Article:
On a more personal note, when I read this book I felt like I was transported back to 2006 when I rushed my sorority. The descriptions of the rush process, the feeling of sisterhood, and the world Lisa Patton created within the house were spot-on. I’m confident that any other person reading this review who has been through the Panhellenic rush process would feel the same. I remember the fun times attending football games, Greek Week, parties, formals, sitting in the living room of our 100+ year-old house watching Grey’s Anatomy on the only TV that had cable, seeing boys slide out of gals’ rooms late at night trying not to get caught by our house mother, having the fraternity rushees run naked through our house when they lost a game of beer pong, chapter meetings, “family” dinners, and so many more amazing memories that made my time at Michigan special.

While I did see incredible similarities between this book and my own experience in Greek life, there were also many elements that made the book uniquely Southern. Taking place on the Ole Miss campus, Lisa Patton gave it a southern flare. The dialogue was done in a way that made the reader feel like they were talking to an African American woman from the deep south or an old time Southern belle. There were also southern touches such as girls getting dressed in their Sunday best for football games (up in the North we typically wore T-shifts or hoodies as opposed to dresses).

I loved the atmosphere that was created and the story was done well. I only gave it 4 stars because it didn’t “blow me away” but it was very good! I also think it’s very smart of Lisa Patton and St. Martin’s Press to release the book in August when the new batch of freshman girls and guys will be starting their journey into Greek life. This is the perfect book to curl up with in the late summer/early fall when college campuses all across the country are coming back to life.

-I was gifted this book in exchange for an honest review. Thank you to St. Martin’s Press for sending me an advanced copy and thank you to Lisa Patton for her wholehearted interpretation of the Greek system.-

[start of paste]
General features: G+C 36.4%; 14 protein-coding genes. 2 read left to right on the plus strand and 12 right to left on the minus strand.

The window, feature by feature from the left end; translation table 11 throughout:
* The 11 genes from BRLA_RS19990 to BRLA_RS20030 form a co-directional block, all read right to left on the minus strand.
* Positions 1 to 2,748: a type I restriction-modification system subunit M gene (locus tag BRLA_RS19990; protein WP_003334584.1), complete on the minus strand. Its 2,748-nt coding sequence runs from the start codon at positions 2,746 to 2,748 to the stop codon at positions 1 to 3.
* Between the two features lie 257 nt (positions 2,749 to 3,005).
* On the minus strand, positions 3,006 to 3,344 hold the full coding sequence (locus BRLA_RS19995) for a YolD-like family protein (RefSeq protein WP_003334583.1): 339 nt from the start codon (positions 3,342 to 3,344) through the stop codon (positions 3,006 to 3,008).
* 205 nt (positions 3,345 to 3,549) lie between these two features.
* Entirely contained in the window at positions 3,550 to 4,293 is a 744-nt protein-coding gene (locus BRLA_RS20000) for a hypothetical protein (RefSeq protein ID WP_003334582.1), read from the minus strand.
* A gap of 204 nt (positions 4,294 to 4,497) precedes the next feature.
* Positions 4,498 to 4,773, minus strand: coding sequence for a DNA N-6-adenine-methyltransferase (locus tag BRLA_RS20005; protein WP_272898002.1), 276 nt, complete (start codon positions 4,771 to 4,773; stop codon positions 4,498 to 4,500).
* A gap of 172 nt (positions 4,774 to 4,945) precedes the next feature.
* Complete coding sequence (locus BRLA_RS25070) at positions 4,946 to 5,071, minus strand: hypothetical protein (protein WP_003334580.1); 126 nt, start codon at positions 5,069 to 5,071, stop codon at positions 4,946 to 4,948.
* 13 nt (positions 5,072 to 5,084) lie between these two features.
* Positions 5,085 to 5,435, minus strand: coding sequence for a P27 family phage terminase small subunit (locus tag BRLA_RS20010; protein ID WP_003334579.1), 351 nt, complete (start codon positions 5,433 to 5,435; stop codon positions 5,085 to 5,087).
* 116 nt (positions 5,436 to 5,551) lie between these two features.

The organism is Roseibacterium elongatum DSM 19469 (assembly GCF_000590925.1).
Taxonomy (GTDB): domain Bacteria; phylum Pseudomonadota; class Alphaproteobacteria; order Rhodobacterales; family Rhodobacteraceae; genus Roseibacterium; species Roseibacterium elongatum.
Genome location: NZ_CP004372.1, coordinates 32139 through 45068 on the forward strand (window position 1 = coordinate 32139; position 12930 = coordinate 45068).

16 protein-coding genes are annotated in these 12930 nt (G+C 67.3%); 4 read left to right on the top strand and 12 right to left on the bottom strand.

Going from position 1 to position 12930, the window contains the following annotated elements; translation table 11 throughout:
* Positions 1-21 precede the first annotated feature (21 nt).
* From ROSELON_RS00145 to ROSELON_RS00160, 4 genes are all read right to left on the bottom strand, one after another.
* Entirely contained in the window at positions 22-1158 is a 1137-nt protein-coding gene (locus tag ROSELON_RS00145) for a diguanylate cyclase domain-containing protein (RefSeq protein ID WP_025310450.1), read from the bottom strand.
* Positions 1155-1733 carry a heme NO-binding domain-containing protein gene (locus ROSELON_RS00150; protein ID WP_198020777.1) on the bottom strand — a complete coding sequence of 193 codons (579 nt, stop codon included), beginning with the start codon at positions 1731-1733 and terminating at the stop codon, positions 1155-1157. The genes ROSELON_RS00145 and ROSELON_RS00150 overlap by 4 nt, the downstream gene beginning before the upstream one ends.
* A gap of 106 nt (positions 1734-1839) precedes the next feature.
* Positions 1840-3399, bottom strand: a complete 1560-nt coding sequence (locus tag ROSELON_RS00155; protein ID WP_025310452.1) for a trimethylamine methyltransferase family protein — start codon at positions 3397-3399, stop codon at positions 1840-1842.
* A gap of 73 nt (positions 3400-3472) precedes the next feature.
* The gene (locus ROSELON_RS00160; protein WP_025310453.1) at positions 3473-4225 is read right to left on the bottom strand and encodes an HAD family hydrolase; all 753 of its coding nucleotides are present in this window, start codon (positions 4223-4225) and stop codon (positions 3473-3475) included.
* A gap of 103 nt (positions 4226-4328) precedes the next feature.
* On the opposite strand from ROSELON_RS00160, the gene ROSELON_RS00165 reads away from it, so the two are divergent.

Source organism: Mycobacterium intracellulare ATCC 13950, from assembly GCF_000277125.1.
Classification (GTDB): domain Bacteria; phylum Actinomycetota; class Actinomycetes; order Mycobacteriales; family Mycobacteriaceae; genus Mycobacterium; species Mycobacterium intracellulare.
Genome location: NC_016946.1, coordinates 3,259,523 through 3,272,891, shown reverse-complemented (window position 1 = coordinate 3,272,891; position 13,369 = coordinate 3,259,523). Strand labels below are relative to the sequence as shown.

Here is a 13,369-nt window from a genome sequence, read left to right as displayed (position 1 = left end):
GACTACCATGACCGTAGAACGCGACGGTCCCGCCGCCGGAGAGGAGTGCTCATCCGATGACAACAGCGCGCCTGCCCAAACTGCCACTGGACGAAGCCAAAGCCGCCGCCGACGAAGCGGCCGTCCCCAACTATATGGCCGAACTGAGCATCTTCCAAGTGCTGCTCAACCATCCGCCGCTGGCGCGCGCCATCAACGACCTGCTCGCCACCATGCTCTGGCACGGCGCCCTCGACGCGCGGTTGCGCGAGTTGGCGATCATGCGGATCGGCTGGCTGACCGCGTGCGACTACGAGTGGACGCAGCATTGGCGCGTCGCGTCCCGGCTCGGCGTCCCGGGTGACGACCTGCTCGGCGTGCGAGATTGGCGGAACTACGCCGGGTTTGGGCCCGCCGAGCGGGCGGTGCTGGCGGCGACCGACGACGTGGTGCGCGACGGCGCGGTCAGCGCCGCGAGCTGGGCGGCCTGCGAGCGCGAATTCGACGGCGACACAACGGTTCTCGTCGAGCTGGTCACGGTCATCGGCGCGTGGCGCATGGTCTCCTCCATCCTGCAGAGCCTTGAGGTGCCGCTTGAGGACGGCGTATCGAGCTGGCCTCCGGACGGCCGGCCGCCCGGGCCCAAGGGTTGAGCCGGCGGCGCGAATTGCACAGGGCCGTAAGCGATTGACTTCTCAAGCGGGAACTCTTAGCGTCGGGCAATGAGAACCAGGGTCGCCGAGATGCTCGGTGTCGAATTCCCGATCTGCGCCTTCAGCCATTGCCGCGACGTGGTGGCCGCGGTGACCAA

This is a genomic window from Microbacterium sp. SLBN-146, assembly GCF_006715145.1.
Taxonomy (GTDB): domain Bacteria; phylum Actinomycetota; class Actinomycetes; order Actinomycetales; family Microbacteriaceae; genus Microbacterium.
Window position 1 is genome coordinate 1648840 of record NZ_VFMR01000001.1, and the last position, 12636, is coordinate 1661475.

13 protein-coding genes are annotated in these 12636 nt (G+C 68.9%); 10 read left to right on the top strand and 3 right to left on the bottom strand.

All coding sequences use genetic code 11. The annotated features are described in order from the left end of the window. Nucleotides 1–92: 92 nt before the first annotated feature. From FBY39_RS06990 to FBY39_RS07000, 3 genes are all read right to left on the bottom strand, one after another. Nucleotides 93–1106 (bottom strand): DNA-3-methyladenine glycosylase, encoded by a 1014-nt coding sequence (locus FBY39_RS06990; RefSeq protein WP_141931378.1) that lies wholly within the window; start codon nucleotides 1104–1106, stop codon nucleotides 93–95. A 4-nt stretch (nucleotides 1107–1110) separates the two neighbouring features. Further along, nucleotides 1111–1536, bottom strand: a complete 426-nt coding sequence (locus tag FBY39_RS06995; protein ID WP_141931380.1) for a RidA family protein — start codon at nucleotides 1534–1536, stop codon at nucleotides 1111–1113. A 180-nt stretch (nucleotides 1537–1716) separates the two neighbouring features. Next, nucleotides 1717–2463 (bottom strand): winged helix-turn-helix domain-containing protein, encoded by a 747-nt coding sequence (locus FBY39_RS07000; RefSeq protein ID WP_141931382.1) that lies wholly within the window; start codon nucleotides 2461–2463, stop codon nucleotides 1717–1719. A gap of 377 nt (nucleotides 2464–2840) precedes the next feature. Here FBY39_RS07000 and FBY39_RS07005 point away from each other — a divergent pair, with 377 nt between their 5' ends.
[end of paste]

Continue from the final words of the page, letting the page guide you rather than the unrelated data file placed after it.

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General Fiction (Adult), Southern Fiction

Slightly South of Simple (Peachtree Bluff #1) by Kristy Woodson Harvey

Slightly South of Simple (Peachtree Bluff #1)Slightly South of Simple by Kristy Woodson Harvey

My rating: 5 of 5 stars

The perfect summer read!

I was looking for a little lighthearted relief from the string of dark and twisty mystery/thrillers I’ve been reading lately, and Slightly South of Simple was just what I needed. As a Southern Fiction novel, it had the right amount of Southern charm, but also contained some very real and emotional content.

I instantly related to one of the book’s main characters, Caroline, the Northern, urban, New York City gal who finds herself back in her mother’s hometown of Peachtree Bluff, Georgia after being utterly humiliated when her marriage falls apart in a very public fashion. Not the Southern type, she finds it hard to leave NYC but needs to escape her life for a while. As a born and bred Michigander turned Tennessean, I could totally relate to the culture shock Caroline experienced when she wound up living in a small Georgia town (although, let’s be real, I live in Nashville so it’s a tad different).

Meanwhile, Caroline’s two sisters, one whose military husband is deployed for the millionth time leaving her to tend to the kids, and another whose Hollywood dreams have led to the filming of a new movie just outside of Peachtree Bluff, both end up temporarily making the journey to Georgia as well. Suddenly their mother Ansley finds her house full of children and grandchildren, and the secrets held within Peachtree Bluff begin to reveal themselves.

To be completely honest, I had no idea this was part of a series when I began reading it (luckily I picked book #1 in the series, huh?). And now I can’t wait to read the rest. This book was narrated primarily by Caroline and her mother Ansley. However, I opened book #2, The Secret to Southern Charm, immediately after finishing and it appeared as if it was narrated by Sloane, one of the other sisters. I am assuming that perhaps each book is written from a different sister’s perspective which is pretty interesting.

This was an extremely quick and easy read, and would make the perfect companion for a day at the beach, or for sitting on the front porch on a sunny day. Kudos to Kristy Woodson Harvey on this charming Southern gem.